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Hitting Our Stride

Tuesday in Mish it felt like we fell into a rhythm with everyone leaving the school soon after breakfast to set up and start activities for the children at around 11.00, with Joyce and I staying back to make lunch for the team and children and following soon after. 

Arranging food for 11 of us and 30-50 children was something we had planned ahead for. Food is so expensive in the nearby town of Pickle Lake that we wanted to be as self sufficient as possible.

We had made large casseroles and frozen them for our main meals and they traveled well, staying frozen in coolers on our three day journey to Mish. What didn't travel as well were the frozen hamburger patties intended for a barbecue Paul wanted to put on for the community. They all thawed out on the journey so on Monday we cooked them all and ate some of them for supper, but that still left a bunch of cooked patties to use up. Rebecca had the great idea of chopping them up and putting them with pasta for lunch!

So on Tuesday, after everyone left, Joyce and I chopped what felt like a never ending pile of patties.We had a vast quantity of spaghetti bubbling away in a big pot on the stove. And then we spotted some spaghetti sauce in our supplies on the shelf. I hesitated only momentarily before opening a couple of jars of sauce and throwing them in with the cooked spaghetti and hamburger chunks; adding some ketchup for zestiness. All the time the clock was ticking and we knew hungry children would be waiting. 

Photograph by Susan C. Stewart
How to carry the resulting mess of spaghetti to the community centre? We poured it all into a big cooler to keep it hot; dashed it out to the car with another cooler full of freezies, and some cookies baked by another Joyce at our church. We gathered up paper plates and cups; and like paramedics running to an emergency, we bumped our way down the sandy road to the community centre, picking up children along the way. 
Photograph by Susan C. Stewart

Our pasta dish was a rip roaring success, as were the helium balloons the rest of the team had been blowing up for the children. According to Susan, who took these photos, Paul started out being very serious with the children about holding tight onto their balloons, but as one after another escaped, riotous fun ensued, with funny high pitched helium voices and laughter and Paul madly trying to keep up with the task of getting balloons into the hands of children that had lost theirs. The young man in the white shirt is Jacob, who was on our team with Nayah, a girl, as two youth from the community; giving them a chance to learn leadership skills as they helped.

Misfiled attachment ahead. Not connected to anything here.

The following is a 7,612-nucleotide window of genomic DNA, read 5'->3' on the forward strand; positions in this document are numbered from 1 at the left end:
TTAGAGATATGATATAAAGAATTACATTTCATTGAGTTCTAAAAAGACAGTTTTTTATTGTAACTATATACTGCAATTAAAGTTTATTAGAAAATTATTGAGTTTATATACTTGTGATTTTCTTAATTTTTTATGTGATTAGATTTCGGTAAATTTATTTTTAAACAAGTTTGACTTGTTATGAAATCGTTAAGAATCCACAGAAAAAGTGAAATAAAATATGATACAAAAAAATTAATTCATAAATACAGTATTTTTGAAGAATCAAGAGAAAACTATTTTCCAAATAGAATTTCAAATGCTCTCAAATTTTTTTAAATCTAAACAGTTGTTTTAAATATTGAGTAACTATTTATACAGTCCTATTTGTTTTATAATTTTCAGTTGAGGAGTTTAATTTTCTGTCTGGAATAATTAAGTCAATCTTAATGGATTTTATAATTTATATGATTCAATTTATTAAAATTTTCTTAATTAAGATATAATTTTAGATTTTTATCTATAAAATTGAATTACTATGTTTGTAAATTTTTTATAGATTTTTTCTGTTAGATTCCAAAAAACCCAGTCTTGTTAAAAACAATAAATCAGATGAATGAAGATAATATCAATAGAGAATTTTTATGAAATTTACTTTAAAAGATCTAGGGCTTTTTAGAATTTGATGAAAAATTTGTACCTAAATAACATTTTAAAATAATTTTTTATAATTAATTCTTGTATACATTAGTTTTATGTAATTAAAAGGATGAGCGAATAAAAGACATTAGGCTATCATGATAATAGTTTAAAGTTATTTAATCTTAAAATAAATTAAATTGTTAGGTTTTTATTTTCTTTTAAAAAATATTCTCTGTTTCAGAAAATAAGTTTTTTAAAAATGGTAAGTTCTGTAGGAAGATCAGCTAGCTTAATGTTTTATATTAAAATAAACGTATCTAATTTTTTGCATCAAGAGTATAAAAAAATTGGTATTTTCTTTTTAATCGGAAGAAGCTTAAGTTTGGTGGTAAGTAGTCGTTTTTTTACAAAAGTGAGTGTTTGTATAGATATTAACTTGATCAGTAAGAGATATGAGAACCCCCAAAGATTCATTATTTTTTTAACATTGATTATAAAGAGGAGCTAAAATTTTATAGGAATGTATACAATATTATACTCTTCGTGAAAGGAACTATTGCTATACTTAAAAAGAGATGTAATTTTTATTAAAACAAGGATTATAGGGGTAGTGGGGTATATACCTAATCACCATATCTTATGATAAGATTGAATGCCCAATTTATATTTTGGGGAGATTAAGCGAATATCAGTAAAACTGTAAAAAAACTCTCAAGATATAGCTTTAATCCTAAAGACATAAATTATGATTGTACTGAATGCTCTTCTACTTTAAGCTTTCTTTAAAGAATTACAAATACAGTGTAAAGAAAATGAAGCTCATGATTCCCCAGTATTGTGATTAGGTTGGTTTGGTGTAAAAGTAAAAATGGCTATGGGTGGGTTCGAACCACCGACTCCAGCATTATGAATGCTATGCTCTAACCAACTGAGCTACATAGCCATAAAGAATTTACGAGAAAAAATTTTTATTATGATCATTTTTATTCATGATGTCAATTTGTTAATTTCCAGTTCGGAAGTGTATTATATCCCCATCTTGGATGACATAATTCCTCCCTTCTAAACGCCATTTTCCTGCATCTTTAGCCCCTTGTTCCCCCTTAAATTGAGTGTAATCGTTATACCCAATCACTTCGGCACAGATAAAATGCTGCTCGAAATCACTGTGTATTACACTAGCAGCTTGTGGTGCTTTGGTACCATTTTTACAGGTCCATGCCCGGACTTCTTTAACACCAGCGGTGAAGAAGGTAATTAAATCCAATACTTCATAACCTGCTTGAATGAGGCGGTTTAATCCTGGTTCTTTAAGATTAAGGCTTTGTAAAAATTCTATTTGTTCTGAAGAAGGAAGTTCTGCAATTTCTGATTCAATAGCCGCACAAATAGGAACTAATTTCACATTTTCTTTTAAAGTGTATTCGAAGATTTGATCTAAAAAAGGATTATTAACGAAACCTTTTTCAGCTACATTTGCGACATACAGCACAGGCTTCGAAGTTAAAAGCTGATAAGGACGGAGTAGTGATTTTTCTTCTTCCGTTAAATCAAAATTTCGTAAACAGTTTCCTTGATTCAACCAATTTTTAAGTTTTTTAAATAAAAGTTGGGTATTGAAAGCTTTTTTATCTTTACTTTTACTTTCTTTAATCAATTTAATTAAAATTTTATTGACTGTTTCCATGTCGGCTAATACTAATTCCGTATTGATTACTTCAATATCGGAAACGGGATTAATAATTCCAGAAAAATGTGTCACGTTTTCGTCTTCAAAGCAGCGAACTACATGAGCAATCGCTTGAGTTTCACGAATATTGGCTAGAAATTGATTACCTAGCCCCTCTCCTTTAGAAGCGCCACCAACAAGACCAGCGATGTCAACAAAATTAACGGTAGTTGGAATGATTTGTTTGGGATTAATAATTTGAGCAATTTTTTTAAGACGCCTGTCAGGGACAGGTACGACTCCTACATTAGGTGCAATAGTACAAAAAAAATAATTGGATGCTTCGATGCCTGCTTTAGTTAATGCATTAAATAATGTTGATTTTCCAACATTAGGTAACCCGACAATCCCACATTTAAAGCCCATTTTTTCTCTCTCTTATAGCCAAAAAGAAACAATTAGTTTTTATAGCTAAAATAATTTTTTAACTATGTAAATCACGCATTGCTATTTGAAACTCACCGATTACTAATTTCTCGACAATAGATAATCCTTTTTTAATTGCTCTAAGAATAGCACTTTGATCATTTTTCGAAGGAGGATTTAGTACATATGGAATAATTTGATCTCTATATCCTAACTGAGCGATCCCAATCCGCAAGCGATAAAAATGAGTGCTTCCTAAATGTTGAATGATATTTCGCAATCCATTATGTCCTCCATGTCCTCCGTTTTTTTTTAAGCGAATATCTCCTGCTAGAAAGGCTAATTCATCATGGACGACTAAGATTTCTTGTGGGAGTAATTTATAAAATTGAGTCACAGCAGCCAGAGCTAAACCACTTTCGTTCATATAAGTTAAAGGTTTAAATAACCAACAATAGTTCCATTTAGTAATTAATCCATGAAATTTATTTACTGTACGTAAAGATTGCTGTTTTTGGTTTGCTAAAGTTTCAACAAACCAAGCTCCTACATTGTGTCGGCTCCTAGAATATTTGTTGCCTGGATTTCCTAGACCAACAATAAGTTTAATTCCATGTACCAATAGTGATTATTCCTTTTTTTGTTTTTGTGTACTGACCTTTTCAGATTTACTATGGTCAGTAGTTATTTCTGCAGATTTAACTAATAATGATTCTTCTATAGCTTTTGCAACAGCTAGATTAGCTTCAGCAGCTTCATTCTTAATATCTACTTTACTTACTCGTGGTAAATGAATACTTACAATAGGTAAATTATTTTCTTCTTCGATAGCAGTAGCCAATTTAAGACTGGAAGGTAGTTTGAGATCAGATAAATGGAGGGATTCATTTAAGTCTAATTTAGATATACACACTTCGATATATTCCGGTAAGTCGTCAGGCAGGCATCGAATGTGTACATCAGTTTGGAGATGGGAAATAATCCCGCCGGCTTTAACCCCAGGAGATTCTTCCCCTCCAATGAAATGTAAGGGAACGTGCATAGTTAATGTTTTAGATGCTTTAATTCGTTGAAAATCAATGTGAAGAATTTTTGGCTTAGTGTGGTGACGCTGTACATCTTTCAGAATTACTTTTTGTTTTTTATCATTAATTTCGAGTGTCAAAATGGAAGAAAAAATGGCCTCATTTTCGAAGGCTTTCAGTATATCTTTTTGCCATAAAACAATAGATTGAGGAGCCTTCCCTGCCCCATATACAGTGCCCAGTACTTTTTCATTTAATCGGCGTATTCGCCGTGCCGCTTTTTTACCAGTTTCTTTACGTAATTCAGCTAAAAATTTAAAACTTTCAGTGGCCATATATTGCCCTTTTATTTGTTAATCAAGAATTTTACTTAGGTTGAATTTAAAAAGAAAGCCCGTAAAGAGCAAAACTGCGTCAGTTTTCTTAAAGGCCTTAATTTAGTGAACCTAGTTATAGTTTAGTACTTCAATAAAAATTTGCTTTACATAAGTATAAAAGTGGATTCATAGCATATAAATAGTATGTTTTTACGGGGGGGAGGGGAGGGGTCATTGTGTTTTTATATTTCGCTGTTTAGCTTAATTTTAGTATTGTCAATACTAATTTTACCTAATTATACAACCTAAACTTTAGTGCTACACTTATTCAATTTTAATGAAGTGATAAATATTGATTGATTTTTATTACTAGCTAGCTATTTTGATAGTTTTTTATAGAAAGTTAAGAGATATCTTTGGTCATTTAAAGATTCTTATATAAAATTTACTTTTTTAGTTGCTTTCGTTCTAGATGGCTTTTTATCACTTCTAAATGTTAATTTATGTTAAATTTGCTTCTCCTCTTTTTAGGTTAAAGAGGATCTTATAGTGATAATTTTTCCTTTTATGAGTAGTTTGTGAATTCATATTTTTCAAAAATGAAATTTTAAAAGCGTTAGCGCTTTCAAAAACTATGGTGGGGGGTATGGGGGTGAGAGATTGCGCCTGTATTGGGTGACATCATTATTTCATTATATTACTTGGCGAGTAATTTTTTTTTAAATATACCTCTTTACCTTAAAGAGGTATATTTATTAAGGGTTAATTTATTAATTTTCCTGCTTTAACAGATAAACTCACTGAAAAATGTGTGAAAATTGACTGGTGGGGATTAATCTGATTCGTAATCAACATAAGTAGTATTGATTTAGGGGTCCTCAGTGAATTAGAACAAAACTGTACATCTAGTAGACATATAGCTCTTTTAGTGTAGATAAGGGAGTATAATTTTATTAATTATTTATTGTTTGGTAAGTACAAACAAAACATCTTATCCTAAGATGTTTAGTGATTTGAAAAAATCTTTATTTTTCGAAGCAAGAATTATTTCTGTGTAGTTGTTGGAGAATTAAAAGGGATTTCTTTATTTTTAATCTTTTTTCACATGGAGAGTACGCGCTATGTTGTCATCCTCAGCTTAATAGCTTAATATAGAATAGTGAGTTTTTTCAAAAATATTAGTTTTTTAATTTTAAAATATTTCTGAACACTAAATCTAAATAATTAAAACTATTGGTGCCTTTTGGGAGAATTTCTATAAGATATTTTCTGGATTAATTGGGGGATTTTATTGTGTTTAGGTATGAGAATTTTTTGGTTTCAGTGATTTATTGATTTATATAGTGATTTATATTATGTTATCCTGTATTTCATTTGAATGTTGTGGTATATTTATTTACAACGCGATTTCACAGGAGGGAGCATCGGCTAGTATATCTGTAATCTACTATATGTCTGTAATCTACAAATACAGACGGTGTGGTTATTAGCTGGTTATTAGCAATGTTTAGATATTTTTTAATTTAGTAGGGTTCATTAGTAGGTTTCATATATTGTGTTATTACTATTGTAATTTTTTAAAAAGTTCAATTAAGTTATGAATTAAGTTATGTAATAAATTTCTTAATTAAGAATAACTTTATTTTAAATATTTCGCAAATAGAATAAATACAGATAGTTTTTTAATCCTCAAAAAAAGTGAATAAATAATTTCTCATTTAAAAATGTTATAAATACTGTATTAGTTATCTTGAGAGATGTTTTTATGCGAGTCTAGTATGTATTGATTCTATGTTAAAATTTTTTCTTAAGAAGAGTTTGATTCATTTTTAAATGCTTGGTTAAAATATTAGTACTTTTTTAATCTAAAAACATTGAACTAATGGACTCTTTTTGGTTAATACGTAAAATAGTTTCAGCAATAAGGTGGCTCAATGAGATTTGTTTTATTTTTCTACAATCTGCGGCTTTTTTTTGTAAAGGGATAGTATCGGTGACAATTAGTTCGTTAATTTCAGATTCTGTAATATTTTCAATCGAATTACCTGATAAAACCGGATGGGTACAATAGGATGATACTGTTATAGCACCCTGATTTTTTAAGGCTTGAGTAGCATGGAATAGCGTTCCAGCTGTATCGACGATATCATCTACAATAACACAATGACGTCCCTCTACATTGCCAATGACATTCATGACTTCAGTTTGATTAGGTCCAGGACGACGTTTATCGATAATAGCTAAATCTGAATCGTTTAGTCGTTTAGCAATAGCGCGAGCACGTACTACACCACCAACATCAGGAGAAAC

Photograph by Susan C. Stewart
Joyce and I gave out the most popular treat of all--freezies! Susan had the great idea later of cutting them in the middle and handing them out in halves. 50 freezies a day vanished quickly in the heat!

Photograph by Susan C. Stewart
Christy had prepared an amazing array of activities that kept the children busy from 11-3 every day. They played parachute games; had their faces painted; made picture frames; played with bubbles and shot hoops with A.J. in the community centre--when they weren't chasing him with water guns. A.J. quickly became the children's target of choice!  

It was Tuesday and we felt as though we were hitting our stride.

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